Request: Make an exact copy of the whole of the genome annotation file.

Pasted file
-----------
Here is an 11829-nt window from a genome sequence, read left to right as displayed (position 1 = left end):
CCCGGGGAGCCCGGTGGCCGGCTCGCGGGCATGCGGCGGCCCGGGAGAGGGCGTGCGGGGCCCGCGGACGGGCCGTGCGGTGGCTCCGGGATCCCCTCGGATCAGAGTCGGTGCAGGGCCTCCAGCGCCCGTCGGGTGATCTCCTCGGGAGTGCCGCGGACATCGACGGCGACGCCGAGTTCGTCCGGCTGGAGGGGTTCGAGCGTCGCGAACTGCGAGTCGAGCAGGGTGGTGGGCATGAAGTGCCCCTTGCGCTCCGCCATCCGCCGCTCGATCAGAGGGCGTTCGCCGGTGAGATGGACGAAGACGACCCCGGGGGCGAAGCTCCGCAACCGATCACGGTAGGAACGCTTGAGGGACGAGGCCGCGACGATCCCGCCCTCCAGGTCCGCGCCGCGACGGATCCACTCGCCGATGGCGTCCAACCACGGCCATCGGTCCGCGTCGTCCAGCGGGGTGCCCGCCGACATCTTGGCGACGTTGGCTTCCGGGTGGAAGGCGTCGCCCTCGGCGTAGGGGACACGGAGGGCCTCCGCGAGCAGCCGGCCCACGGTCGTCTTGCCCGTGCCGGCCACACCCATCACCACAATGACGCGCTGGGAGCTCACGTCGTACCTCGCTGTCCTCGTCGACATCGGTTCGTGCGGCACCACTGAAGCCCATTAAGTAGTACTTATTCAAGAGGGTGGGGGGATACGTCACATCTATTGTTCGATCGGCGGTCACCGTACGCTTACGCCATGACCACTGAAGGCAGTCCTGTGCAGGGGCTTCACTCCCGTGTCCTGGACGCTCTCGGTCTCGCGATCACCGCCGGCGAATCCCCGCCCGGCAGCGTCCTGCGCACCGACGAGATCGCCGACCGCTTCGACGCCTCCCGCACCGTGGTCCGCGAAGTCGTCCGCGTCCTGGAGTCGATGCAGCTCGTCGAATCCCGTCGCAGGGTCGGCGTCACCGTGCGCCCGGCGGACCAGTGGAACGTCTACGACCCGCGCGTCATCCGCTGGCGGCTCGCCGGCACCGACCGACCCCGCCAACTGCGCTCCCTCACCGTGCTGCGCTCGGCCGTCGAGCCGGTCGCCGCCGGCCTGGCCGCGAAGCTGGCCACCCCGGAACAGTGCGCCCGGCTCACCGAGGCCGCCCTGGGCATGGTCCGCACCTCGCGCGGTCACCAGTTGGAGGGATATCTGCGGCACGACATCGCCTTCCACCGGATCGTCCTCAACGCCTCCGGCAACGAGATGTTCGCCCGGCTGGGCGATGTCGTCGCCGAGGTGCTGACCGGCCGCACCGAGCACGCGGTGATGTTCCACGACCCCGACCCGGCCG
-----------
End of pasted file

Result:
Here is an 11829-nt window from a genome sequence, read left to right as displayed (position 1 = left end):
CCCGGGGAGCCCGGTGGCCGGCTCGCGGGCATGCGGCGGCCCGGGAGAGGGCGTGCGGGGCCCGCGGACGGGCCGTGCGGTGGCTCCGGGATCCCCTCGGATCAGAGTCGGTGCAGGGCCTCCAGCGCCCGTCGGGTGATCTCCTCGGGAGTGCCGCGGACATCGACGGCGACGCCGAGTTCGTCCGGCTGGAGGGGTTCGAGCGTCGCGAACTGCGAGTCGAGCAGGGTGGTGGGCATGAAGTGCCCCTTGCGCTCCGCCATCCGCCGCTCGATCAGAGGGCGTTCGCCGGTGAGATGGACGAAGACGACCCCGGGGGCGAAGCTCCGCAACCGATCACGGTAGGAACGCTTGAGGGACGAGGCCGCGACGATCCCGCCCTCCAGGTCCGCGCCGCGACGGATCCACTCGCCGATGGCGTCCAACCACGGCCATCGGTCCGCGTCGTCCAGCGGGGTGCCCGCCGACATCTTGGCGACGTTGGCTTCCGGGTGGAAGGCGTCGCCCTCGGCGTAGGGGACACGGAGGGCCTCCGCGAGCAGCCGGCCCACGGTCGTCTTGCCCGTGCCGGCCACACCCATCACCACAATGACGCGCTGGGAGCTCACGTCGTACCTCGCTGTCCTCGTCGACATCGGTTCGTGCGGCACCACTGAAGCCCATTAAGTAGTACTTATTCAAGAGGGTGGGGGGATACGTCACATCTATTGTTCGATCGGCGGTCACCGTACGCTTACGCCATGACCACTGAAGGCAGTCCTGTGCAGGGGCTTCACTCCCGTGTCCTGGACGCTCTCGGTCTCGCGATCACCGCCGGCGAATCCCCGCCCGGCAGCGTCCTGCGCACCGACGAGATCGCCGACCGCTTCGACGCCTCCCGCACCGTGGTCCGCGAAGTCGTCCGCGTCCTGGAGTCGATGCAGCTCGTCGAATCCCGTCGCAGGGTCGGCGTCACCGTGCGCCCGGCGGACCAGTGGAACGTCTACGACCCGCGCGTCATCCGCTGGCGGCTCGCCGGCACCGACCGACCCCGCCAACTGCGCTCCCTCACCGTGCTGCGCTCGGCCGTCGAGCCGGTCGCCGCCGGCCTGGCCGCGAAGCTGGCCACCCCGGAACAGTGCGCCCGGCTCACCGAGGCCGCCCTGGGCATGGTCCGCACCTCGCGCGGTCACCAGTTGGAGGGATATCTGCGGCACGACATCGCCTTCCACCGGATCGTCCTCAACGCCTCCGGCAACGAGATGTTCGCCCGGCTGGGCGATGTCGTCGCCGAGGTGCTGACCGGCCGCACCGAGCACGCGGTGATGTTCCACGACCCCGACCCGGCCG